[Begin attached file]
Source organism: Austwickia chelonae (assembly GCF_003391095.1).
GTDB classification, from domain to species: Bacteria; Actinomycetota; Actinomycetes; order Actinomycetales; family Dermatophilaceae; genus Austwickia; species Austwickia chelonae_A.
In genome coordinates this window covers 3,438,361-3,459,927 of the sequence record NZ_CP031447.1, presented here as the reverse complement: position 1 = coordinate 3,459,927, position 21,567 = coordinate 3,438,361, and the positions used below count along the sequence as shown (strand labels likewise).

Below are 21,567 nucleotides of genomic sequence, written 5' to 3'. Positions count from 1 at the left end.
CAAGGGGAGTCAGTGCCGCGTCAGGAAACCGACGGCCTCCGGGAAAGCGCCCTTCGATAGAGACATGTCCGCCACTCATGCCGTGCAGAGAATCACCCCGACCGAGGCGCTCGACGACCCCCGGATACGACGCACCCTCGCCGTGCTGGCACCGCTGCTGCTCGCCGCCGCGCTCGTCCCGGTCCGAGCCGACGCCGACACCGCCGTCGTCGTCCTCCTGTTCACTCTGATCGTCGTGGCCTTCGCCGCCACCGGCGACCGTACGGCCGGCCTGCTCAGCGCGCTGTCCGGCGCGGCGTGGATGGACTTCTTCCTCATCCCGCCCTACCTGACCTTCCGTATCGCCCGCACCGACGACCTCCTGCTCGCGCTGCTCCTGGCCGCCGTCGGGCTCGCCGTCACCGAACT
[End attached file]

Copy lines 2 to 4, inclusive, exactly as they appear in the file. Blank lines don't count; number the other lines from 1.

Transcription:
GTDB classification, from domain to species: Bacteria; Actinomycetota; Actinomycetes; order Actinomycetales; family Dermatophilaceae; genus Austwickia; species Austwickia chelonae_A.
In genome coordinates this window covers 3,438,361-3,459,927 of the sequence record NZ_CP031447.1, presented here as the reverse complement: position 1 = coordinate 3,459,927, position 21,567 = coordinate 3,438,361, and the positions used below count along the sequence as shown (strand labels likewise).

Below are 21,567 nucleotides of genomic sequence, written 5' to 3'. Positions count from 1 at the left end.